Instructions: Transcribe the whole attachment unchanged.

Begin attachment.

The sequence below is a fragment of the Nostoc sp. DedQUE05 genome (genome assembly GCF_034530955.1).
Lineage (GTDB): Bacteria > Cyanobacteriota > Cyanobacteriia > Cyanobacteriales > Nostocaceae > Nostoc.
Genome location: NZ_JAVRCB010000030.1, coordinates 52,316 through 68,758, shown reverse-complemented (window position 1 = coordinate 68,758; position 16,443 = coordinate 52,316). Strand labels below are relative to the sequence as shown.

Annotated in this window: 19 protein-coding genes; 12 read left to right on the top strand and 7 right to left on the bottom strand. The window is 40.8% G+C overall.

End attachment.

The sequence below is a fragment of the Nostoc sp. DedQUE05 genome (genome assembly GCF_034530955.1).
Lineage (GTDB): Bacteria > Cyanobacteriota > Cyanobacteriia > Cyanobacteriales > Nostocaceae > Nostoc.
Genome location: NZ_JAVRCB010000030.1, coordinates 52,316 through 68,758, shown reverse-complemented (window position 1 = coordinate 68,758; position 16,443 = coordinate 52,316). Strand labels below are relative to the sequence as shown.

Annotated in this window: 19 protein-coding genes; 12 read left to right on the top strand and 7 right to left on the bottom strand. The window is 40.8% G+C overall.